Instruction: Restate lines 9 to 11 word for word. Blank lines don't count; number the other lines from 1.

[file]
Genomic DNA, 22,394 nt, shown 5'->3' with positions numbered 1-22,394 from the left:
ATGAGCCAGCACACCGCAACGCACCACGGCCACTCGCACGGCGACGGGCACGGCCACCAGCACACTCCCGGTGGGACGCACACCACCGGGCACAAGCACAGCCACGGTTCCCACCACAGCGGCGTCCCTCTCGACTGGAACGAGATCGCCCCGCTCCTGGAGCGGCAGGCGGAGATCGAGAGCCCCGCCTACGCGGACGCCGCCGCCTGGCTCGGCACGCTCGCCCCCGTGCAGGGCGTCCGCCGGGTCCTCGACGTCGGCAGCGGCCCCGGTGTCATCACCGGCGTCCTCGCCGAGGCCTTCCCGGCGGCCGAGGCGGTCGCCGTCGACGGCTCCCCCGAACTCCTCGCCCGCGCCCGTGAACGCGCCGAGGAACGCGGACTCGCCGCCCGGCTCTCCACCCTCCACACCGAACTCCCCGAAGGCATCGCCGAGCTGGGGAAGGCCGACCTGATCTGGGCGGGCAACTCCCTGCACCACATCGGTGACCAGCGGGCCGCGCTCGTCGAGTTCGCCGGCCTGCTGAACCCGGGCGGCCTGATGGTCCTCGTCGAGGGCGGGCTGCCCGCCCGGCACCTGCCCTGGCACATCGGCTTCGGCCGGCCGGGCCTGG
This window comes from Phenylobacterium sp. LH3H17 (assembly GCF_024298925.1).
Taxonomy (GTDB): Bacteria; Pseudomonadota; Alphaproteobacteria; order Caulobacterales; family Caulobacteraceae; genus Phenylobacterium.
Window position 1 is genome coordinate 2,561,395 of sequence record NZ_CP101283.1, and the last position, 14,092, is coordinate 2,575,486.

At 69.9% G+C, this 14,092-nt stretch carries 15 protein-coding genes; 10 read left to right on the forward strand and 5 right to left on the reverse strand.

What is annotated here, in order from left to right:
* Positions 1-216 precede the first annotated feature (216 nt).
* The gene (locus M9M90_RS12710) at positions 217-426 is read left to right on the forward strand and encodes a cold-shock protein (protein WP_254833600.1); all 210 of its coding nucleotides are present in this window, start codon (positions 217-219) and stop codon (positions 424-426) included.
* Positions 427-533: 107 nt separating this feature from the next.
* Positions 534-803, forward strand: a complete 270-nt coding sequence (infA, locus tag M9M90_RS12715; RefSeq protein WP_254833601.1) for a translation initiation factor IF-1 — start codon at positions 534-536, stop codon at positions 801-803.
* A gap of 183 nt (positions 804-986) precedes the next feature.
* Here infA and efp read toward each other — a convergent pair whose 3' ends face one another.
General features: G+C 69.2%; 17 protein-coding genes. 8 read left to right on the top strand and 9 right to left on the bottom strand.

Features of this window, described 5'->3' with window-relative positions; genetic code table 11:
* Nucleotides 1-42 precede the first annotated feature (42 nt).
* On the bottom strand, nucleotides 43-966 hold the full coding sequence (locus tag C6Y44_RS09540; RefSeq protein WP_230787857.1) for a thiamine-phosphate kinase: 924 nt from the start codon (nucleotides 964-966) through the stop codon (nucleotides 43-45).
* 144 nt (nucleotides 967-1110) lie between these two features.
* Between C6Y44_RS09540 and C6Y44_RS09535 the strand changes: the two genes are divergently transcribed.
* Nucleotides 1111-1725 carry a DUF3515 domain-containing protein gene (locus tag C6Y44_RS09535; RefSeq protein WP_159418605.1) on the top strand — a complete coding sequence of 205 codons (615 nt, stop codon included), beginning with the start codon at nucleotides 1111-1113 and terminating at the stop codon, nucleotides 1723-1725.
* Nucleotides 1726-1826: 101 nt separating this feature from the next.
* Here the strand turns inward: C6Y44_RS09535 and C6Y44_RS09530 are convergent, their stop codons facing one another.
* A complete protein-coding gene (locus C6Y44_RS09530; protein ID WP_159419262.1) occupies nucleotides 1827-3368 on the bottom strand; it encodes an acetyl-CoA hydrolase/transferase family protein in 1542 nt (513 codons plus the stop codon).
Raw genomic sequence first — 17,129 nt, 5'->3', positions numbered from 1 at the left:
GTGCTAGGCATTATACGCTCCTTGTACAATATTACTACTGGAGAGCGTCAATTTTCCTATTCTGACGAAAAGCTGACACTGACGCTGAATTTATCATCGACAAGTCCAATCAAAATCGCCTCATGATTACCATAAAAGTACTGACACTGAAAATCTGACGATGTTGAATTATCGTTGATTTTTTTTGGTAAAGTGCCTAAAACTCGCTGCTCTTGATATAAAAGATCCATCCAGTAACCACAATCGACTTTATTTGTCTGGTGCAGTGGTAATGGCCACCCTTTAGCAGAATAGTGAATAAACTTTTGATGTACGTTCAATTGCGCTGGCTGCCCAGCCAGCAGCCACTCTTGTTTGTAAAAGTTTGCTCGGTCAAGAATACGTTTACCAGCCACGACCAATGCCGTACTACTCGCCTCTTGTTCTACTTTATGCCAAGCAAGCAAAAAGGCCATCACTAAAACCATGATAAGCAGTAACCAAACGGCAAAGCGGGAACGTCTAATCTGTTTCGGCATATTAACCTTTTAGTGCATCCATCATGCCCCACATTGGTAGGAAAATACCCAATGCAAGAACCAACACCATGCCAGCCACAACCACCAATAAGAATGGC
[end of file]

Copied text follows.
* The gene (locus M9M90_RS12710) at positions 217-426 is read left to right on the forward strand and encodes a cold-shock protein (protein WP_254833600.1); all 210 of its coding nucleotides are present in this window, start codon (positions 217-219) and stop codon (positions 424-426) included.
* Positions 427-533: 107 nt separating this feature from the next.
* Positions 534-803, forward strand: a complete 270-nt coding sequence (infA, locus tag M9M90_RS12715; RefSeq protein WP_254833601.1) for a translation initiation factor IF-1 — start codon at positions 534-536, stop codon at positions 801-803.